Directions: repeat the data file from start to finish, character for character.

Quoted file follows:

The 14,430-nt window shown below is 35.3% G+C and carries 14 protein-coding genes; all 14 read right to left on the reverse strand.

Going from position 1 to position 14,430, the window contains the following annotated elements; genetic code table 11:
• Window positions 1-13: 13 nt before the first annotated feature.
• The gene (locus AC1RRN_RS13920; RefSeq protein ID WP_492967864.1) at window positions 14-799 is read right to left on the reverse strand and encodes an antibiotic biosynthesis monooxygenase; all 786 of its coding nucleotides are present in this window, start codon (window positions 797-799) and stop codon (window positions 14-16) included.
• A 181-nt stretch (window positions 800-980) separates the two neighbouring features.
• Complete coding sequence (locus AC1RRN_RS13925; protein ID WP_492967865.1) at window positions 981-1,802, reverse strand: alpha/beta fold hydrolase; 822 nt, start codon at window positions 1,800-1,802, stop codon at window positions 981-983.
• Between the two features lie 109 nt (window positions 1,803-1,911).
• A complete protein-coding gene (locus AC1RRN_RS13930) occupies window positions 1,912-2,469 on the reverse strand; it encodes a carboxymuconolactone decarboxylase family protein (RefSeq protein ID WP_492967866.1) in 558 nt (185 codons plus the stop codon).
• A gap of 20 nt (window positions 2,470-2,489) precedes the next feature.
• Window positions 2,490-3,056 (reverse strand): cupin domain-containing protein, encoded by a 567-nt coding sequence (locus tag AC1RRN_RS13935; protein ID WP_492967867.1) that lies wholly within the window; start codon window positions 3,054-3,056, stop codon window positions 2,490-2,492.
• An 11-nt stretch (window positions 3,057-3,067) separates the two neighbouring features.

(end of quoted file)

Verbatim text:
The 14,430-nt window shown below is 35.3% G+C and carries 14 protein-coding genes; all 14 read right to left on the reverse strand.

Going from position 1 to position 14,430, the window contains the following annotated elements; genetic code table 11:
• Window positions 1-13: 13 nt before the first annotated feature.
• The gene (locus AC1RRN_RS13920; RefSeq protein ID WP_492967864.1) at window positions 14-799 is read right to left on the reverse strand and encodes an antibiotic biosynthesis monooxygenase; all 786 of its coding nucleotides are present in this window, start codon (window positions 797-799) and stop codon (window positions 14-16) included.
• A 181-nt stretch (window positions 800-980) separates the two neighbouring features.
• Complete coding sequence (locus AC1RRN_RS13925; protein ID WP_492967865.1) at window positions 981-1,802, reverse strand: alpha/beta fold hydrolase; 822 nt, start codon at window positions 1,800-1,802, stop codon at window positions 981-983.
• Between the two features lie 109 nt (window positions 1,803-1,911).
• A complete protein-coding gene (locus AC1RRN_RS13930) occupies window positions 1,912-2,469 on the reverse strand; it encodes a carboxymuconolactone decarboxylase family protein (RefSeq protein ID WP_492967866.1) in 558 nt (185 codons plus the stop codon).
• A gap of 20 nt (window positions 2,470-2,489) precedes the next feature.
• Window positions 2,490-3,056 (reverse strand): cupin domain-containing protein, encoded by a 567-nt coding sequence (locus tag AC1RRN_RS13935; protein ID WP_492967867.1) that lies wholly within the window; start codon window positions 3,054-3,056, stop codon window positions 2,490-2,492.
• An 11-nt stretch (window positions 3,057-3,067) separates the two neighbouring features.